Why interest rates are so important to the property market

Posted on 9th May 2024

Interest rates and mortgage rates are not the same thing

Often confused for one another, interest rates set by the Bank of England are not the same as the rates you’ll pay your mortgage provider. They do, though, play an important role.

When you’ll be affected

If you’re not on a fixed-rate mortgage, or are a first time buyer, higher interest rates will mean higher mortgage rates. This is because the lender (i.e. the bank) will need to recoup their costs and will pass them on to you.

When you won’t be affected

If you’re still on a fixed-rate deal for your mortgage, the rate will stay the same no matter if interest rates go up or down. This will only change when your deal (normally 2 or 5 years) comes to an end. More than a million people fall into this bracket for 2024 and are likely to see increases in their payments.

Other knock-on effects of high interest rates

Naturally, the more expensive it is to repay a mortgage, the more difficult it is going to be for people to afford to buy a property. This can cause a slowdown in the number of buyers actively looking and house prices can be affected. Although continuing to rise slowly, prices overall in the UK stagnated last month, rising only 0.1% on the previous month.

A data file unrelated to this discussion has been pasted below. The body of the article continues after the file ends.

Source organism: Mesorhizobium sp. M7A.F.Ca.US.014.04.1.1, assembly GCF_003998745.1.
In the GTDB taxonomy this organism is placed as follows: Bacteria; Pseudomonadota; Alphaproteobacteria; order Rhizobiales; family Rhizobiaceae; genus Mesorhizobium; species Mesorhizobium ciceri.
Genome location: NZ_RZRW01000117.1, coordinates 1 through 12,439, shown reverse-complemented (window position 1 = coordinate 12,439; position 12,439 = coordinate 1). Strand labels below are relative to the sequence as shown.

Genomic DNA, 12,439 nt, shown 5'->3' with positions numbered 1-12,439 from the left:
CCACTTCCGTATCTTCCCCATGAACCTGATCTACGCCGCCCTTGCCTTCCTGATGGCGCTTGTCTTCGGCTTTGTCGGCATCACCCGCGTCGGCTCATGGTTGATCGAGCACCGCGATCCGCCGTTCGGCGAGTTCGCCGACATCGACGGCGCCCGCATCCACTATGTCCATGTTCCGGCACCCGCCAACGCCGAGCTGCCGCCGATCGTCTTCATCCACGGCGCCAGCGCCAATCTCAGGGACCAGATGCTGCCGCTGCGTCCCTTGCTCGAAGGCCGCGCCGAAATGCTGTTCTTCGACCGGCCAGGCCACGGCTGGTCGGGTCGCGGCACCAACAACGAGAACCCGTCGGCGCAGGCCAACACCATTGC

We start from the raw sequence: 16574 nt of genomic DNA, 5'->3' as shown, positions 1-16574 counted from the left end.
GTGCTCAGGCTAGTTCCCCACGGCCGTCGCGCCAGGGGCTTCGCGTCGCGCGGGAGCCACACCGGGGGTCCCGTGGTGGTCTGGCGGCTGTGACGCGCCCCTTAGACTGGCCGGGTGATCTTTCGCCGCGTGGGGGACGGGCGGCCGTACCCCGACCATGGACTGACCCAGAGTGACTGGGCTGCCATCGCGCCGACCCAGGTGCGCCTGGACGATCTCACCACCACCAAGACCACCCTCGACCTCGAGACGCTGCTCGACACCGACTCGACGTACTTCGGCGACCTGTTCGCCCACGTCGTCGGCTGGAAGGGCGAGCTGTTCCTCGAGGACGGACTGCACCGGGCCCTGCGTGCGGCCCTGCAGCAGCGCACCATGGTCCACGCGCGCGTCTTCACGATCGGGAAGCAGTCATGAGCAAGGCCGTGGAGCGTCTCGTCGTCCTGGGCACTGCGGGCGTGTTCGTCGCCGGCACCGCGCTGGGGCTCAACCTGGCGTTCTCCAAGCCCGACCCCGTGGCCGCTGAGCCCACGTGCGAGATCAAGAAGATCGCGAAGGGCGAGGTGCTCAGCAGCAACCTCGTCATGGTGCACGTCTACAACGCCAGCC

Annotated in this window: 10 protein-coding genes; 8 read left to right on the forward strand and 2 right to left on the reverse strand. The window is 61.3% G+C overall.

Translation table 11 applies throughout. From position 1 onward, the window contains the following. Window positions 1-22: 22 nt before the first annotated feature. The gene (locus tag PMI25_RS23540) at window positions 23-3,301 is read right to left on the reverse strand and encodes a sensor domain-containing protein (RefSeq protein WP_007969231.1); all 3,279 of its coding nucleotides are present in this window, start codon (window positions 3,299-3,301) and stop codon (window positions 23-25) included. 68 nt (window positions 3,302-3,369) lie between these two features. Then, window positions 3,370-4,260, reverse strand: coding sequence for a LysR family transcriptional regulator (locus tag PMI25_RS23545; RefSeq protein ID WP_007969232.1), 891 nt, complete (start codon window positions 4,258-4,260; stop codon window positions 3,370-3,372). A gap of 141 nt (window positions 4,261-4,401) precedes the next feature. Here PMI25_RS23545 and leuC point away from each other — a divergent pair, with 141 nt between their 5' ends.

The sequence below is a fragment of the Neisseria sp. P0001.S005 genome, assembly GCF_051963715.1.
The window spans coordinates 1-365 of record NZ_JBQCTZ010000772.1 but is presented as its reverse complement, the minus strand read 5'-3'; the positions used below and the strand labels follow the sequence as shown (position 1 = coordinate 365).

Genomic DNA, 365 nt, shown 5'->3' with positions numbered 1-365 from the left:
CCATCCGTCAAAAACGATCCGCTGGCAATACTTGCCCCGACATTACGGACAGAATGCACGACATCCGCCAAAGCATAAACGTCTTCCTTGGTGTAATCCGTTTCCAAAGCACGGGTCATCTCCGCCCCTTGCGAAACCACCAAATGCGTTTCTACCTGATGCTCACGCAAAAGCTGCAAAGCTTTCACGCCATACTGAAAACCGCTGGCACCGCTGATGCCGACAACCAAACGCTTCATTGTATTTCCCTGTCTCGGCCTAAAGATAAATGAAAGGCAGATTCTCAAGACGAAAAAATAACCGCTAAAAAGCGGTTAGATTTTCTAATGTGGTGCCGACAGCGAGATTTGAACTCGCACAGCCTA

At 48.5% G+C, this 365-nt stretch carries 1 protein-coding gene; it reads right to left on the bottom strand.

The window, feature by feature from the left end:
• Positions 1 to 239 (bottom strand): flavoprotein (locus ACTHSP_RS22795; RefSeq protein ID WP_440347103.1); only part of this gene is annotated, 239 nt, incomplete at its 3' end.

It’s not just sales it affects either. The lettings market has been massively impacted by high interest rates (and therefore high mortgage rates). Lots of landlords have sold up since Covid - having to repay much more on their buy-to-let mortgages being a key factor.

When will interest rates come down?

At the time of writing, 9th May 2024, the Bank of England has maintained the rate at 5.25%. A rate kept the same since August 2023. While it was expected there may be a drop this month, inflation remains at 3.2% - still above the government’s target of 2% - and it was this that was the driving factor behind the decision. However, almost all economic forecasts are predicting interest rates will come down steadily over the coming months (possibly August or September). Andrew Bailey, the governor of the Bank of England, has said he is optimistic that things are heading in the right direction and even referred to the housing market picking up as well.